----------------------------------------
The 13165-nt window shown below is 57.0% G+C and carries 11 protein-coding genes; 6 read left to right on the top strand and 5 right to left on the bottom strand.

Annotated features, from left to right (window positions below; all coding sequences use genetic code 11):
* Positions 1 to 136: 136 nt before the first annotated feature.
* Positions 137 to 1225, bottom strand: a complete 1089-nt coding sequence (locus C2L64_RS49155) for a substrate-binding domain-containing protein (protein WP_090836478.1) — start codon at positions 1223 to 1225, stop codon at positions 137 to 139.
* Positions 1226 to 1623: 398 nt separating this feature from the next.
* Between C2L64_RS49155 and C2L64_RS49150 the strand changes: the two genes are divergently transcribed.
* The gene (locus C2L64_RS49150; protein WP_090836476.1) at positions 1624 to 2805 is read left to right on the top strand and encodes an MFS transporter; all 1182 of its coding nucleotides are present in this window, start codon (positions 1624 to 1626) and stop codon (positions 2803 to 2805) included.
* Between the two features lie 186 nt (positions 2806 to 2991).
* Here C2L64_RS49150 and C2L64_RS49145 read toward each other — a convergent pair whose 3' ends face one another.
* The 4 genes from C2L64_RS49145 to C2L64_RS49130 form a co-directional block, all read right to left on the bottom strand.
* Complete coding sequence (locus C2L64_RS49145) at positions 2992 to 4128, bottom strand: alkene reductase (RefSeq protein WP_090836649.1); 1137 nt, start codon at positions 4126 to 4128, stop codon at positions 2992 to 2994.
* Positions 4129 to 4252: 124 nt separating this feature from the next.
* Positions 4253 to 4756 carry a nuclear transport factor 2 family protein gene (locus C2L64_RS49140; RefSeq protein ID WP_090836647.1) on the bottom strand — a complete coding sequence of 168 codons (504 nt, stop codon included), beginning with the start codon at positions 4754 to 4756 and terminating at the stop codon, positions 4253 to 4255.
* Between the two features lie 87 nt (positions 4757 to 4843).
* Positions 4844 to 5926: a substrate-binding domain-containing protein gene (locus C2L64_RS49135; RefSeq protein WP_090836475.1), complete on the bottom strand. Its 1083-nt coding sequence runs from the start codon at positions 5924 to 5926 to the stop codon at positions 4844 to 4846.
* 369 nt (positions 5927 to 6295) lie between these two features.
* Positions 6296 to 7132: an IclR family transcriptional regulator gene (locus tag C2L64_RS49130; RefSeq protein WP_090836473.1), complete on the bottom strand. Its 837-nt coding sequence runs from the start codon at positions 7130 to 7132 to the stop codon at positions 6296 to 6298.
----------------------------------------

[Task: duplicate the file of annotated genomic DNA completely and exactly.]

The 13165-nt window shown below is 57.0% G+C and carries 11 protein-coding genes; 6 read left to right on the top strand and 5 right to left on the bottom strand.

Annotated features, from left to right (window positions below; all coding sequences use genetic code 11):
* Positions 1 to 136: 136 nt before the first annotated feature.
* Positions 137 to 1225, bottom strand: a complete 1089-nt coding sequence (locus C2L64_RS49155) for a substrate-binding domain-containing protein (protein WP_090836478.1) — start codon at positions 1223 to 1225, stop codon at positions 137 to 139.
* Positions 1226 to 1623: 398 nt separating this feature from the next.
* Between C2L64_RS49155 and C2L64_RS49150 the strand changes: the two genes are divergently transcribed.
* The gene (locus C2L64_RS49150; protein WP_090836476.1) at positions 1624 to 2805 is read left to right on the top strand and encodes an MFS transporter; all 1182 of its coding nucleotides are present in this window, start codon (positions 1624 to 1626) and stop codon (positions 2803 to 2805) included.
* Between the two features lie 186 nt (positions 2806 to 2991).
* Here C2L64_RS49150 and C2L64_RS49145 read toward each other — a convergent pair whose 3' ends face one another.
* The 4 genes from C2L64_RS49145 to C2L64_RS49130 form a co-directional block, all read right to left on the bottom strand.
* Complete coding sequence (locus C2L64_RS49145) at positions 2992 to 4128, bottom strand: alkene reductase (RefSeq protein WP_090836649.1); 1137 nt, start codon at positions 4126 to 4128, stop codon at positions 2992 to 2994.
* Positions 4129 to 4252: 124 nt separating this feature from the next.
* Positions 4253 to 4756 carry a nuclear transport factor 2 family protein gene (locus C2L64_RS49140; RefSeq protein ID WP_090836647.1) on the bottom strand — a complete coding sequence of 168 codons (504 nt, stop codon included), beginning with the start codon at positions 4754 to 4756 and terminating at the stop codon, positions 4253 to 4255.
* Between the two features lie 87 nt (positions 4757 to 4843).
* Positions 4844 to 5926: a substrate-binding domain-containing protein gene (locus C2L64_RS49135; RefSeq protein WP_090836475.1), complete on the bottom strand. Its 1083-nt coding sequence runs from the start codon at positions 5924 to 5926 to the stop codon at positions 4844 to 4846.
* 369 nt (positions 5927 to 6295) lie between these two features.
* Positions 6296 to 7132: an IclR family transcriptional regulator gene (locus tag C2L64_RS49130; RefSeq protein WP_090836473.1), complete on the bottom strand. Its 837-nt coding sequence runs from the start codon at positions 7130 to 7132 to the stop codon at positions 6296 to 6298.